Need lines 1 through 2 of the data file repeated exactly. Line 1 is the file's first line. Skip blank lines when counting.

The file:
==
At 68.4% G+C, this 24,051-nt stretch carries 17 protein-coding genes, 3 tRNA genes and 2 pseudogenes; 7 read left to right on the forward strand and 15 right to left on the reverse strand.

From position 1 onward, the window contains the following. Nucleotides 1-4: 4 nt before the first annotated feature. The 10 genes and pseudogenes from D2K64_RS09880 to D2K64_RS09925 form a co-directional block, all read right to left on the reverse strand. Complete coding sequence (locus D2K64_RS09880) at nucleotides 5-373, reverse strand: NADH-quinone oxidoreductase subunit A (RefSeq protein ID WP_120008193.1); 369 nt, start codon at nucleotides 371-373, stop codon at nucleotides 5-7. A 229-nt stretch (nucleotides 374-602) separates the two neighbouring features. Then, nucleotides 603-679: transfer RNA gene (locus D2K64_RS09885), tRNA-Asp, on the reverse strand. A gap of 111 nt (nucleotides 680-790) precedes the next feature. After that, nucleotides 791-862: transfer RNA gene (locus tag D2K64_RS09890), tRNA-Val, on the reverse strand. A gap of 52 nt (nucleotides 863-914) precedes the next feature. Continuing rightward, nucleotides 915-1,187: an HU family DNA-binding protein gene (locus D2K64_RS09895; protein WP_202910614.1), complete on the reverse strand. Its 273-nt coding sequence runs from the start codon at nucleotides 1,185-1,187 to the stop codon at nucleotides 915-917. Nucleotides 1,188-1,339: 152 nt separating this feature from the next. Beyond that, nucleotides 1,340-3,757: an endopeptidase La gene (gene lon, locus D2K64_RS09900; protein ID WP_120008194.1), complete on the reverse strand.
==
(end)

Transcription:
At 68.4% G+C, this 24,051-nt stretch carries 17 protein-coding genes, 3 tRNA genes and 2 pseudogenes; 7 read left to right on the forward strand and 15 right to left on the reverse strand.

From position 1 onward, the window contains the following. Nucleotides 1-4: 4 nt before the first annotated feature. The 10 genes and pseudogenes from D2K64_RS09880 to D2K64_RS09925 form a co-directional block, all read right to left on the reverse strand. Complete coding sequence (locus D2K64_RS09880) at nucleotides 5-373, reverse strand: NADH-quinone oxidoreductase subunit A (RefSeq protein ID WP_120008193.1); 369 nt, start codon at nucleotides 371-373, stop codon at nucleotides 5-7. A 229-nt stretch (nucleotides 374-602) separates the two neighbouring features. Then, nucleotides 603-679: transfer RNA gene (locus D2K64_RS09885), tRNA-Asp, on the reverse strand. A gap of 111 nt (nucleotides 680-790) precedes the next feature. After that, nucleotides 791-862: transfer RNA gene (locus tag D2K64_RS09890), tRNA-Val, on the reverse strand. A gap of 52 nt (nucleotides 863-914) precedes the next feature. Continuing rightward, nucleotides 915-1,187: an HU family DNA-binding protein gene (locus D2K64_RS09895; protein WP_202910614.1), complete on the reverse strand. Its 273-nt coding sequence runs from the start codon at nucleotides 1,185-1,187 to the stop codon at nucleotides 915-917. Nucleotides 1,188-1,339: 152 nt separating this feature from the next. Beyond that, nucleotides 1,340-3,757: an endopeptidase La gene (gene lon, locus D2K64_RS09900; protein ID WP_120008194.1), complete on the reverse strand.